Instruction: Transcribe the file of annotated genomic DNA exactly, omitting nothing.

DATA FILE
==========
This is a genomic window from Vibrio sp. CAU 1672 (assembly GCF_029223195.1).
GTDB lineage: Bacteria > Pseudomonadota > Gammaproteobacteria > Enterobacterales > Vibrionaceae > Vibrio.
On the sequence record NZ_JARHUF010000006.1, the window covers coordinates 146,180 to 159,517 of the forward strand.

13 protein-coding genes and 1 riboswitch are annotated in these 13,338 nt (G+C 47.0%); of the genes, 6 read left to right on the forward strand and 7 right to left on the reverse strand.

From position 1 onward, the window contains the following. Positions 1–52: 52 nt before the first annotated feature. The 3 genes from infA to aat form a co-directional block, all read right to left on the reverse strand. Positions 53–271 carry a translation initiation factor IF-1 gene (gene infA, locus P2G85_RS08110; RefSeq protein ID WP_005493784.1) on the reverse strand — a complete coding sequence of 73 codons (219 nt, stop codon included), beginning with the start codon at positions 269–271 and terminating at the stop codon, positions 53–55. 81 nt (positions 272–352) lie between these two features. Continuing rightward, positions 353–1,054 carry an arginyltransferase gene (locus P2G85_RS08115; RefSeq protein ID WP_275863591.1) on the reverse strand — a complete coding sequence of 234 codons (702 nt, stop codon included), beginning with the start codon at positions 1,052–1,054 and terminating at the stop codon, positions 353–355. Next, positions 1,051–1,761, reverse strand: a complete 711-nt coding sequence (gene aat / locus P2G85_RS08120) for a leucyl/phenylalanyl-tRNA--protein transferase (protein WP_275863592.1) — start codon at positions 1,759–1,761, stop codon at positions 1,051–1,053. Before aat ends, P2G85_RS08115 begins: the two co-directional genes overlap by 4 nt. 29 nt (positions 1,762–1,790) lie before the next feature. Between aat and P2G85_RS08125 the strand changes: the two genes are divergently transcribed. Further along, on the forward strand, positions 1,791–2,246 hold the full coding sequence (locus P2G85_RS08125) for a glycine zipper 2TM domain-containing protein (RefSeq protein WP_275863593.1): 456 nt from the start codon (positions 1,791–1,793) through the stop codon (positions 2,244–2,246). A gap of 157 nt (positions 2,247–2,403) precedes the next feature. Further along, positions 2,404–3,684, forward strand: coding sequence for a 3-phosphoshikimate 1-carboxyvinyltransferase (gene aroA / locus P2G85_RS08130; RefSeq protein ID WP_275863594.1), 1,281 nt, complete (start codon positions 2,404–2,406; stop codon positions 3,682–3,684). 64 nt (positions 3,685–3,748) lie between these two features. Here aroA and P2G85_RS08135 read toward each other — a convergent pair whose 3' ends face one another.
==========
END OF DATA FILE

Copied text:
This is a genomic window from Vibrio sp. CAU 1672 (assembly GCF_029223195.1).
GTDB lineage: Bacteria > Pseudomonadota > Gammaproteobacteria > Enterobacterales > Vibrionaceae > Vibrio.
On the sequence record NZ_JARHUF010000006.1, the window covers coordinates 146,180 to 159,517 of the forward strand.

13 protein-coding genes and 1 riboswitch are annotated in these 13,338 nt (G+C 47.0%); of the genes, 6 read left to right on the forward strand and 7 right to left on the reverse strand.

From position 1 onward, the window contains the following. Positions 1–52: 52 nt before the first annotated feature. The 3 genes from infA to aat form a co-directional block, all read right to left on the reverse strand. Positions 53–271 carry a translation initiation factor IF-1 gene (gene infA, locus P2G85_RS08110; RefSeq protein ID WP_005493784.1) on the reverse strand — a complete coding sequence of 73 codons (219 nt, stop codon included), beginning with the start codon at positions 269–271 and terminating at the stop codon, positions 53–55. 81 nt (positions 272–352) lie between these two features. Continuing rightward, positions 353–1,054 carry an arginyltransferase gene (locus P2G85_RS08115; RefSeq protein ID WP_275863591.1) on the reverse strand — a complete coding sequence of 234 codons (702 nt, stop codon included), beginning with the start codon at positions 1,052–1,054 and terminating at the stop codon, positions 353–355. Next, positions 1,051–1,761, reverse strand: a complete 711-nt coding sequence (gene aat / locus P2G85_RS08120) for a leucyl/phenylalanyl-tRNA--protein transferase (protein WP_275863592.1) — start codon at positions 1,759–1,761, stop codon at positions 1,051–1,053. Before aat ends, P2G85_RS08115 begins: the two co-directional genes overlap by 4 nt. 29 nt (positions 1,762–1,790) lie before the next feature. Between aat and P2G85_RS08125 the strand changes: the two genes are divergently transcribed. Further along, on the forward strand, positions 1,791–2,246 hold the full coding sequence (locus P2G85_RS08125) for a glycine zipper 2TM domain-containing protein (RefSeq protein WP_275863593.1): 456 nt from the start codon (positions 1,791–1,793) through the stop codon (positions 2,244–2,246). A gap of 157 nt (positions 2,247–2,403) precedes the next feature. Further along, positions 2,404–3,684, forward strand: coding sequence for a 3-phosphoshikimate 1-carboxyvinyltransferase (gene aroA / locus P2G85_RS08130; RefSeq protein ID WP_275863594.1), 1,281 nt, complete (start codon positions 2,404–2,406; stop codon positions 3,682–3,684). 64 nt (positions 3,685–3,748) lie between these two features. Here aroA and P2G85_RS08135 read toward each other — a convergent pair whose 3' ends face one another.